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February 03, 2022

Disrupting the Representation Status Quo

Tamara P. Nash

America champions the rallying call, “of the people, by the people, for the people.” Yet, we are a nation with historically stagnant representation—the status quo for government officials has traditionally been white men.

However, the status quo is shifting profoundly.

Underrepresented communities are demanding a seat at the table, and throughout the past few years, we have witnessed historic elections in our local, state, and federal offices.

A Seat at the Table

Decisions are made at the table, and ideas are exchanged to find meaningful solutions. Therefore, all voices must be heard. The table should and must represent the full diversity of our rich citizenship.

Having a seat means more than getting to sit down; it means being included and being heard.

As we look to disrupt the representation status quo, we must look around the table and ask who is at the table? More specifically, do we listen to every voice? Are we amplifying every voice? Does every voice have a say in the decisions being made? How are we adding seats to the table?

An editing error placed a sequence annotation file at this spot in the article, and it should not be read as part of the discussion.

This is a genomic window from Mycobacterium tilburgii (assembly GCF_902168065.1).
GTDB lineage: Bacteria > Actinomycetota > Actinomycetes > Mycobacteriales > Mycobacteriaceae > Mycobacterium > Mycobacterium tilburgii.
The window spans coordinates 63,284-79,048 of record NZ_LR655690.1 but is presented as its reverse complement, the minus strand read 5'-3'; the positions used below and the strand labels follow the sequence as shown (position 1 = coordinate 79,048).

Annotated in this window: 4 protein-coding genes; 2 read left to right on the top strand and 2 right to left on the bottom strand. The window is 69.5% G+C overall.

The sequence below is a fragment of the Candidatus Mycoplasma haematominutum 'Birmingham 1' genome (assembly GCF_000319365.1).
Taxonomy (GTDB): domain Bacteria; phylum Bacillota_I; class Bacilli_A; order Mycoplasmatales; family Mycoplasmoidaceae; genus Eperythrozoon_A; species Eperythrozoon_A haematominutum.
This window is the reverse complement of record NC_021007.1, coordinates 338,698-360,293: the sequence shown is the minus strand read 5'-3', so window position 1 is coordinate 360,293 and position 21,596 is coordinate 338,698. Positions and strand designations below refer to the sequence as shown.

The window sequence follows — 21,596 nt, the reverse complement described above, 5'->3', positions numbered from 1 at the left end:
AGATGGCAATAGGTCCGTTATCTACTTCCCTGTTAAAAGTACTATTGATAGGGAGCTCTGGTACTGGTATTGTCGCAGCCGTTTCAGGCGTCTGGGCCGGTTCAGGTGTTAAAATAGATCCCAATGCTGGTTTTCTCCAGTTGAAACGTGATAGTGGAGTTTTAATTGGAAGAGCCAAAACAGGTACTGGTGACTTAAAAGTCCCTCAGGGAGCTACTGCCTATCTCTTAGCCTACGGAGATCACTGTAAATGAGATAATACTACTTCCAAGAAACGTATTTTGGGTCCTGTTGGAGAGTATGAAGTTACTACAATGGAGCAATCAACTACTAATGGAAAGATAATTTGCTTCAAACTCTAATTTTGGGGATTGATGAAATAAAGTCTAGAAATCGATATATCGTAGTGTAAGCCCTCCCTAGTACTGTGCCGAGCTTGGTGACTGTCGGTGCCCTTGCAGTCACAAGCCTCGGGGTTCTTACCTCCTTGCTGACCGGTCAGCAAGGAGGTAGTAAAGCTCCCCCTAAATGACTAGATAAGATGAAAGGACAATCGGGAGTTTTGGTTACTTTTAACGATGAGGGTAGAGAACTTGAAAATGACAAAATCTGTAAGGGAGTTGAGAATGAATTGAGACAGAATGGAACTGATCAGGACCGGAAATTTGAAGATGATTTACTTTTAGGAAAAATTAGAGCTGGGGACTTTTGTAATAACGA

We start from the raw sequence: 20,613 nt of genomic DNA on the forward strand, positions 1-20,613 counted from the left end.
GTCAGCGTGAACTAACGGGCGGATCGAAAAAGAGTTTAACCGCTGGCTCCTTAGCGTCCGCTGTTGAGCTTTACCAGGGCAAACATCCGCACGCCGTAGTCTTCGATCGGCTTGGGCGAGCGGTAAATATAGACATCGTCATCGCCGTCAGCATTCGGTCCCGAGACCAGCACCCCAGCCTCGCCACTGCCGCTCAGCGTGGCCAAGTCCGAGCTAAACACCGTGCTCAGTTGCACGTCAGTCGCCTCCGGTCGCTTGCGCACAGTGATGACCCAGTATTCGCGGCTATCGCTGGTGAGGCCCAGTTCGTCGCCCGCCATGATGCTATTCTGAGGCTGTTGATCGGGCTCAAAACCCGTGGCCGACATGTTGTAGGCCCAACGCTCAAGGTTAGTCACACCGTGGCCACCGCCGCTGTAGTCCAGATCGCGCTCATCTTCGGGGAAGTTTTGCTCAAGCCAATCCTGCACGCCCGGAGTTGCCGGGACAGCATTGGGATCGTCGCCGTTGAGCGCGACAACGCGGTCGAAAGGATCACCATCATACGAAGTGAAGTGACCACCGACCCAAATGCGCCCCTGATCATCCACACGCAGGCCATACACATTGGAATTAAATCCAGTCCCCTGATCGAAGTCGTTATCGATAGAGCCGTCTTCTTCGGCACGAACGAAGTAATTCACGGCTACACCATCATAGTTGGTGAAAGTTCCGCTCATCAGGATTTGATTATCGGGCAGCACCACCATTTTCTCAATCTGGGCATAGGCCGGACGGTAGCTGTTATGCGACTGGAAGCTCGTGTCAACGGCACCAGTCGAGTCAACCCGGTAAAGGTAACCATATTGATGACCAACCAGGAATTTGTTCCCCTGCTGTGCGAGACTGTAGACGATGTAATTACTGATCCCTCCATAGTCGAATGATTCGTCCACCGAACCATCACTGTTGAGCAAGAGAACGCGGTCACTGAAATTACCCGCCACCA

The Role of Young Lawyers

Young lawyers specifically have a role to play in disrupting the representation status quo. While we all are not the head of the table (yet), we can still exercise influence—no matter where our seat is.

Once we secure the opportunity to sit at the table, we must “speak truth to power, especially from positions of power” (Attorney General Aaron Ford) and utilize our unique voice to seek meaningful change.

Serving as the bridge between the past and the future, we, as young lawyers, carry the opportunity to dedicate our unique skills, passions, and talents, to impact our respective communities through service and social advocacy, in turn ensuring our communities are empowered to thrive.

As young lawyers, the key is to get in the ring. Aligning our opportunity to seek change with the passion and opportunity to serve.

Join Us

I challenge you to join the fight.

Be unapologetically bold and celebrate who you are and what you bring to the table.

Do not wait for an invitation to claim your seat.

While the table may look different from how you envisioned, do not be afraid to build your seat and, most importantly, don’t forget to pull up a chair for the person who will come after you.

Raise your voice. It must be heard.

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Tamara P. Nash

Administrative Director for the ABA Young Lawyers Division

Tamara P. Nash serves as a prosecutor in Sioux Falls, South Dakota. Her practice focuses on the prosecution of firearm and narcotics offenses. She currently serves as the administrative director for the ABA Young Lawyers Division.